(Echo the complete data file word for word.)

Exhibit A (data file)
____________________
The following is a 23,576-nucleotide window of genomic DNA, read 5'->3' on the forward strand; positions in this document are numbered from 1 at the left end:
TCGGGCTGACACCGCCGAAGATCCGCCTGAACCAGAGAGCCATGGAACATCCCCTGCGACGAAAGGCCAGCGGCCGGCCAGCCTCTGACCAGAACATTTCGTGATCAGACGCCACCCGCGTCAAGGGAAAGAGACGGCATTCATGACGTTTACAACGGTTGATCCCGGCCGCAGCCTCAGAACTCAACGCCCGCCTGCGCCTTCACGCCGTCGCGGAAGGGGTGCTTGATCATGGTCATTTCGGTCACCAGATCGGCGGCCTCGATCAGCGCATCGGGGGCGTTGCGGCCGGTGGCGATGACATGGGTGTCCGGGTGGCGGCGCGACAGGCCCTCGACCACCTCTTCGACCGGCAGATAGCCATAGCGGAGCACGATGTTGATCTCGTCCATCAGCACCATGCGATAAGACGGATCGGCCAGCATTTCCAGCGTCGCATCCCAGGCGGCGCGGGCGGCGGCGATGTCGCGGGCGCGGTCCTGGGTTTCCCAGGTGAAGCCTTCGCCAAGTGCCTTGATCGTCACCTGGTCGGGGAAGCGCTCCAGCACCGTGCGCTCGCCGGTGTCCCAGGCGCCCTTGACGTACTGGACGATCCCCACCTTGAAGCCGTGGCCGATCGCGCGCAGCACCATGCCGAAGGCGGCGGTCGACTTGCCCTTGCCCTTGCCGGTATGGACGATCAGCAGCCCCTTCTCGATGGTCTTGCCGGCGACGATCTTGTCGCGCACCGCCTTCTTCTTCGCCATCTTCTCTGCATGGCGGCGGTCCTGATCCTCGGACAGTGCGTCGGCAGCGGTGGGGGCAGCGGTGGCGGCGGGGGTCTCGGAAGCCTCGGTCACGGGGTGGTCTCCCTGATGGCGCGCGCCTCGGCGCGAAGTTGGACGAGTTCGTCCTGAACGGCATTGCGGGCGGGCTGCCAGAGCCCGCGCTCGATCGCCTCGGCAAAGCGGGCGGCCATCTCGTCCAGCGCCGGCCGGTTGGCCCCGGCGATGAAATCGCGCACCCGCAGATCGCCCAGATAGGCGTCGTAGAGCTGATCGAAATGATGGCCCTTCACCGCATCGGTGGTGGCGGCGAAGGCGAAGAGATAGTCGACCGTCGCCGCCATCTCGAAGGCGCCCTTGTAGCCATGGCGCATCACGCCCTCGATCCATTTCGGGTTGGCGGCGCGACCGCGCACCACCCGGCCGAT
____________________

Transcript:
The following is a 23,576-nucleotide window of genomic DNA, read 5'->3' on the forward strand; positions in this document are numbered from 1 at the left end:
TCGGGCTGACACCGCCGAAGATCCGCCTGAACCAGAGAGCCATGGAACATCCCCTGCGACGAAAGGCCAGCGGCCGGCCAGCCTCTGACCAGAACATTTCGTGATCAGACGCCACCCGCGTCAAGGGAAAGAGACGGCATTCATGACGTTTACAACGGTTGATCCCGGCCGCAGCCTCAGAACTCAACGCCCGCCTGCGCCTTCACGCCGTCGCGGAAGGGGTGCTTGATCATGGTCATTTCGGTCACCAGATCGGCGGCCTCGATCAGCGCATCGGGGGCGTTGCGGCCGGTGGCGATGACATGGGTGTCCGGGTGGCGGCGCGACAGGCCCTCGACCACCTCTTCGACCGGCAGATAGCCATAGCGGAGCACGATGTTGATCTCGTCCATCAGCACCATGCGATAAGACGGATCGGCCAGCATTTCCAGCGTCGCATCCCAGGCGGCGCGGGCGGCGGCGATGTCGCGGGCGCGGTCCTGGGTTTCCCAGGTGAAGCCTTCGCCAAGTGCCTTGATCGTCACCTGGTCGGGGAAGCGCTCCAGCACCGTGCGCTCGCCGGTGTCCCAGGCGCCCTTGACGTACTGGACGATCCCCACCTTGAAGCCGTGGCCGATCGCGCGCAGCACCATGCCGAAGGCGGCGGTCGACTTGCCCTTGCCCTTGCCGGTATGGACGATCAGCAGCCCCTTCTCGATGGTCTTGCCGGCGACGATCTTGTCGCGCACCGCCTTCTTCTTCGCCATCTTCTCTGCATGGCGGCGGTCCTGATCCTCGGACAGTGCGTCGGCAGCGGTGGGGGCAGCGGTGGCGGCGGGGGTCTCGGAAGCCTCGGTCACGGGGTGGTCTCCCTGATGGCGCGCGCCTCGGCGCGAAGTTGGACGAGTTCGTCCTGAACGGCATTGCGGGCGGGCTGCCAGAGCCCGCGCTCGATCGCCTCGGCAAAGCGGGCGGCCATCTCGTCCAGCGCCGGCCGGTTGGCCCCGGCGATGAAATCGCGCACCCGCAGATCGCCCAGATAGGCGTCGTAGAGCTGATCGAAATGATGGCCCTTCACCGCATCGGTGGTGGCGGCGAAGGCGAAGAGATAGTCGACCGTCGCCGCCATCTCGAAGGCGCCCTTGTAGCCATGGCGCATCACGCCCTCGATCCATTTCGGGTTGGCGGCGCGACCGCGCACCACCCGGCCGAT